Landlords Threaten Tenants With PIs, Eviction Over AirBnB
City landlords are used to price-gouging. It’s just that they’re customarily the ones doing it. Now that AirBnB is allowing renters to make money on their places of residence — to act, essentially, as landlords themselves — landlords are scrambling to regain the upper hand.
Landlords are adding riders to leases clearly stating tenants will face eviction if found to be renting their units. They’re adding cameras, hiring private investigators or implementing new lock systems to catch tenants engaging in the practice. …
Karla Saladino, founder of Mirador Real Estate — whose firm’s primary business is to manage exclusive rentals for landlords and management firms — said one landlord she works with was recently slapped with a $40,000 fine when the city found a few Airbnb incidents in his Midtown building.
“Landlords have repeatedly been asking for digital lock systems where you can track activity and who the keys are given out to,” said Saladino, whose firm now offers Airbnb-related research and advice to their clients.
Considering the landlords are on the hook for any shit that goes down in their property, I understand a certain amount of concern on their parts. But since those same city landlords are charging their fellow citizens thousands of dollars a month for the privilege on living on the G train, I understand tenants feeling like the things they can do to recoup some of those extortionate costs are at least somewhat justified.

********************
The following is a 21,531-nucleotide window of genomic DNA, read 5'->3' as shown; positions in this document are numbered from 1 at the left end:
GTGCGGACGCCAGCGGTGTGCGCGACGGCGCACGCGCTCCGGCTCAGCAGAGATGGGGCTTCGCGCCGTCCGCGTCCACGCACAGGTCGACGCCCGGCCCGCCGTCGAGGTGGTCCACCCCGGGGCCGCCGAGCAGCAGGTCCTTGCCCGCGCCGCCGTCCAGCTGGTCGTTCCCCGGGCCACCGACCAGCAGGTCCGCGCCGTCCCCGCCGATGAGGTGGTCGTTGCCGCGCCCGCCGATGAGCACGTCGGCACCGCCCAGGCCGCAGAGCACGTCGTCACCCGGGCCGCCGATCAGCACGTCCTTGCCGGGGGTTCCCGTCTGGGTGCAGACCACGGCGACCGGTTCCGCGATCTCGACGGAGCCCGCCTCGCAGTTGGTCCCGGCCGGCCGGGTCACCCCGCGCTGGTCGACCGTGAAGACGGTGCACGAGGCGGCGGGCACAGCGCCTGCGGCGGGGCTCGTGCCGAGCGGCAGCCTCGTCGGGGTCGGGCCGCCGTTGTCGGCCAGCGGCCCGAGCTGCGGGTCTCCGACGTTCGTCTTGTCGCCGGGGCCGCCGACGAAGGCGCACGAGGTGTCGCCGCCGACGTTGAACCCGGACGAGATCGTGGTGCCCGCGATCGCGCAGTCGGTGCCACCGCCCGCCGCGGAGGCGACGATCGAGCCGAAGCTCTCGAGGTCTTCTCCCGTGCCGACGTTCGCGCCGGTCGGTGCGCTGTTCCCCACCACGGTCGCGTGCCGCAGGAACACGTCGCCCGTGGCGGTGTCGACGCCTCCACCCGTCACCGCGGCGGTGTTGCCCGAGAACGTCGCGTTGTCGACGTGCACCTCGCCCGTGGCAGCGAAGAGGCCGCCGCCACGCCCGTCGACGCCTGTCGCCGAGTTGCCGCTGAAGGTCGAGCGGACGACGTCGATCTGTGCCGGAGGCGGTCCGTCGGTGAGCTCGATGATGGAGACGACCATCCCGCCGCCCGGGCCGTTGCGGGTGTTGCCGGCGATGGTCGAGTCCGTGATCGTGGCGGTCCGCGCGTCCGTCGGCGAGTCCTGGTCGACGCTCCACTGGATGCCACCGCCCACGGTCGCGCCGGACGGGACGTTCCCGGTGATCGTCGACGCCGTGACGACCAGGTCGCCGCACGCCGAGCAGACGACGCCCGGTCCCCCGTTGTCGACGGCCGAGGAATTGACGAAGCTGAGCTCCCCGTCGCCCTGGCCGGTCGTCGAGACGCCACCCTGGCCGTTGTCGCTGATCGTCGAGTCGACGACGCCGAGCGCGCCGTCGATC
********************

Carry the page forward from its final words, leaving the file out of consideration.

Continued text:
And look, the plot thickens!
Her firm has also become expert in rooting out “professional tenants” — people who rent units expressly for the purpose of renting them on sites like Airbnb. Some of these professional tenants are real estate brokers, Saladino noted, who enlist the help of clients to sign leases and then split the proceeds.
Landlords vs. brokers is like monsters vs. aliens. I honestly can’t say which side I’d root for. Maybe I’d just invest in popcorn and watch to see how it plays out.